A Very Happy Egyptian-American
Our guest author today is Heba F. El-Shazli, regional program director for the Middle East and North Africa at the AFL-CIO’s American Center for International Labor Solidarity. Currently she is a visiting professor of international studies and modern languages at the Virginia Military Institute. The views expressed here are her own.
Today is a great day! A Glorious Day! A day of rejoicing, of celebration, of jubilation, and of so much more than words can describe! Today, Mubarak resigned and Egypt is now in the hands of the Constitutional Court and the Supreme Council of the Egyptian Armed Forces under the leadership of the Field Marshall Tanatawy. This is a new dawn for a New Democratic Egypt. This is a revolution that began peacefully on 25 January, and which galvanized all Egyptians from all social classes, men and women. What a message is being sent to everyone all over the world and especially in the Middle East – a message that political change can be achieved by the people and peacefully.
Yesterday was not so joyful. It was a confusing and angry day – Mubarak gave a speech that can only be described as arrogant, insulting, and belittling of Egyptians. There were rumors all day about his imminent resignation and so everyone was anticipating the good news – yet sadly, it was another of the usual “wooden language” speeches. Afterward, even more Egyptians took to the streets, marched to the TV and Radio building, and even to the Presidential Palace which is about 20 miles away. The speech seemed full of underlying tones, designed to bait the people and push them to violence. It failed! We all went to sleep, a fitful sleep, worried about the anticipated clashes between the people and the security forces.
I heard today’s news (after my last class ended at 11 am) from my son, who sent a message – “It is over; he resigned!" – linked to a news article from The New York Times. (He has been trained well to always offer proof, since he is planning to go to Law school in Fall 2011). I started to scream, shout and cry. Tears of joy! My colleagues whose offices are near mine came streaming into my room to give me warm hugs of support, many words of congratulations in English, Arabic, French, and Spanish; and everyone wanted to sit and watch the glorious images on TV of so many Egyptians shouting with joy, and waving the Egyptian flag high with pride.
I called my family in Cairo – my sister and father (who is 87 years old) and it seemed that we screamed and cried more than talked – only the words: Mabrouk! Mabrouk! Mabrouk ya Masr! [Congratulations Egypt]. What a relief, after receiving an e-mail from my sister at 2 am, her time, asking me to take care of her son (4 years old) if anything happened to her and her husband. An awful e-mail for me to read.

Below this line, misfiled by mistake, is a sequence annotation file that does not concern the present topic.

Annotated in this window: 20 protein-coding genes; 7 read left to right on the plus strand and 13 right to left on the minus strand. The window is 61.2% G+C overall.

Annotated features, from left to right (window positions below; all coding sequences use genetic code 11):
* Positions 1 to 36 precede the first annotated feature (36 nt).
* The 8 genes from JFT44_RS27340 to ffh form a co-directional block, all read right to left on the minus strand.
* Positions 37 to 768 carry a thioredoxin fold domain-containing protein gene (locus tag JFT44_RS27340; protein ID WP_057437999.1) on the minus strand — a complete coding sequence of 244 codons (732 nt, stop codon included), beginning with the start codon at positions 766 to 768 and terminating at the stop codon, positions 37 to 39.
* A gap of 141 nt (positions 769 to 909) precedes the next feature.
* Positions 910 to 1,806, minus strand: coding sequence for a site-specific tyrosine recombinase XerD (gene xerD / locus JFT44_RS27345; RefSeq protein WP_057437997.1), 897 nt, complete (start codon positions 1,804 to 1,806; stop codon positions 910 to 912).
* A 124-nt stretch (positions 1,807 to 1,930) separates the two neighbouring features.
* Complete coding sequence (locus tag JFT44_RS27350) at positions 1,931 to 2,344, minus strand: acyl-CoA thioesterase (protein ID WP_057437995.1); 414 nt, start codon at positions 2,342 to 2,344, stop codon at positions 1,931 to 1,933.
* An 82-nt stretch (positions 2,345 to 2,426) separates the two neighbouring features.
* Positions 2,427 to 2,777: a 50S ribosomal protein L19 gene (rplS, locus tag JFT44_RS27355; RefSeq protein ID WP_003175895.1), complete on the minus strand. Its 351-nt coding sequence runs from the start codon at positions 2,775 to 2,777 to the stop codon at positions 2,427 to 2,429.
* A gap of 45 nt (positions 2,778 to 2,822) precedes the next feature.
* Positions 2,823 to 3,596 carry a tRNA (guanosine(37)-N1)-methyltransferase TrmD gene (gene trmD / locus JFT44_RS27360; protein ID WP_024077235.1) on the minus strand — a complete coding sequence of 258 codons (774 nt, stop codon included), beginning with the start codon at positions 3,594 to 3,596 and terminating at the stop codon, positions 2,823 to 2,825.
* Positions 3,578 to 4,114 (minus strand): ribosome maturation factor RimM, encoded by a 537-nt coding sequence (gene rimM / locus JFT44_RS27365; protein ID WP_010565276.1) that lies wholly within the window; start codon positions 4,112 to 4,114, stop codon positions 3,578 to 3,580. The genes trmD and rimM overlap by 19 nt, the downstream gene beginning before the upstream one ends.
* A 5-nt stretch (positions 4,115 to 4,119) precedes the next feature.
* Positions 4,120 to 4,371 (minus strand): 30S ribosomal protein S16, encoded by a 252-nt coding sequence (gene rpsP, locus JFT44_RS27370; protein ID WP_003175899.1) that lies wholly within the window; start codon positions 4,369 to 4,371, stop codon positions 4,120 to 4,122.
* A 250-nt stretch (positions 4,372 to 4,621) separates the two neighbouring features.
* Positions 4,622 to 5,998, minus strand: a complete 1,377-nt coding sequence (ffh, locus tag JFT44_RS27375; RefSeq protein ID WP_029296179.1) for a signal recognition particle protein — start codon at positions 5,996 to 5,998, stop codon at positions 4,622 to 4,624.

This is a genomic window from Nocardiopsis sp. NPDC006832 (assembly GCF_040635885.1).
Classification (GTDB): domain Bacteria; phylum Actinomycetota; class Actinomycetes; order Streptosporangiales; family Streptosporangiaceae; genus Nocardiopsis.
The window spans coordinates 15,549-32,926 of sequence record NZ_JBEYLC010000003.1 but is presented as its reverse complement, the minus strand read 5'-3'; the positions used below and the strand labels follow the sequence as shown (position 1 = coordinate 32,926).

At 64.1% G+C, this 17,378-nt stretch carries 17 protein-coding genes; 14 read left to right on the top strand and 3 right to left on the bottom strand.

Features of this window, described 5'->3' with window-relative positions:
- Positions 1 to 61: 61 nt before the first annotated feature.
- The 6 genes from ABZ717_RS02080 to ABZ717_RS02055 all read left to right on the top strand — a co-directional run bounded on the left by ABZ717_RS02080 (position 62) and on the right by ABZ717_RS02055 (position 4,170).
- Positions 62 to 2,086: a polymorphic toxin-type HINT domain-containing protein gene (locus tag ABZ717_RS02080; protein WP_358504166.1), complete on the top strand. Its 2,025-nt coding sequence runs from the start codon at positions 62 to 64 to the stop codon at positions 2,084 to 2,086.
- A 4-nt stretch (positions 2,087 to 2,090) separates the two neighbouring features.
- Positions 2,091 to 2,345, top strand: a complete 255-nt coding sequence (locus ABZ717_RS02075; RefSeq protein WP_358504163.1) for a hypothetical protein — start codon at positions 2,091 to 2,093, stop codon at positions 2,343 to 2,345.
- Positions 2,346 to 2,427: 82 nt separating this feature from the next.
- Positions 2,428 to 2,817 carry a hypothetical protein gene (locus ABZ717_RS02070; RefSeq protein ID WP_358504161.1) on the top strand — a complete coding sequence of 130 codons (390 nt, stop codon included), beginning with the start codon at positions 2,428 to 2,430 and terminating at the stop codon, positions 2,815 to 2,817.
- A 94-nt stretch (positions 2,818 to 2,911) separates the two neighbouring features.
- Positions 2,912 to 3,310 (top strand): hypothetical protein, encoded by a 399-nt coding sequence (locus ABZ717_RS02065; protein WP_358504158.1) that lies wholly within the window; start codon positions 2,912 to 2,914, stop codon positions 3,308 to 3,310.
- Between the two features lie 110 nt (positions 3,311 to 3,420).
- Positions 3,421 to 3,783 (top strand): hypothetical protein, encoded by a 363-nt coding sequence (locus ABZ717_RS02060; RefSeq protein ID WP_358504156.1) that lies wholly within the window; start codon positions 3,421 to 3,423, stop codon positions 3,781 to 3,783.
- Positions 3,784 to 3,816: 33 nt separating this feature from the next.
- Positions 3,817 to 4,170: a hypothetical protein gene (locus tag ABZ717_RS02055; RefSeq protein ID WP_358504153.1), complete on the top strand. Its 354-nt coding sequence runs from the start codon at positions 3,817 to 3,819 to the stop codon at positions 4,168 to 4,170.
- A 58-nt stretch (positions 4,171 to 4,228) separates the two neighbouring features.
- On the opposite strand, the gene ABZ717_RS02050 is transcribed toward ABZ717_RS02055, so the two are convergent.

Next, I got a call from my good dear trade union brother Kamal Abbas, who kept yelling Mabrouk ya, Heba! Congratulations! Hear listen to the people – and he put the phone up in the air in Tahrir Square and I heard the lovely sounds of joy and celebration. I was in tears!
My students have been coming one-by-one to congratulate me – and I have many sweets (thanks to the Girl Scout cookies season) to pass out to them on this most wonderful day. This is what we would do in Egypt when there is a celebration of joy – a happy occasion – pass out sweets. I do so wish I was in Egypt today.
So much emotion, so much angst and worry, now subsided into joy. But I also know that it is temporary because, after all the rejoicing, there will be much work to be done and much worry about the path ahead.
I am convinced that Egypt will come out of this a much better, stronger, happier country with a democratic system that will put the rest of the Arab countries to shame. Now, it is time to celebrate. Tomorrow it is time to get to work. There are already calls to meet on Saturday, 12 February at 8 am in Tahrir Square:
Thank you for all your most wonderful support,
Cleaning up Midan El Tahrir Show up at Tahrir Square @ 8 am with a pair of plastic gloves, big plastic bags, detergent (dettol, feneek), brooms, and cleansing gel to clean your hands.
We will jointly be cleaning the square.
You will find a sign that reads "Cleaning Team" in Mohamed Mahmoud St., opposite Hardees by the traffic light.
A very happy Egyptian-American
Thanks for sending us the link to your article. You definitely are among those (few?) who really know what they are talking about when it comes to Egypt and the rest of the Middle East. We hope and pray that all the courage and dignity that were so obvious in Tahrir Square will continue to define Egypt's road to democracy. Please keep us posted re anything you are doing, writing, etc.. in connection with this historic event.
Our very best,
Dick and Anca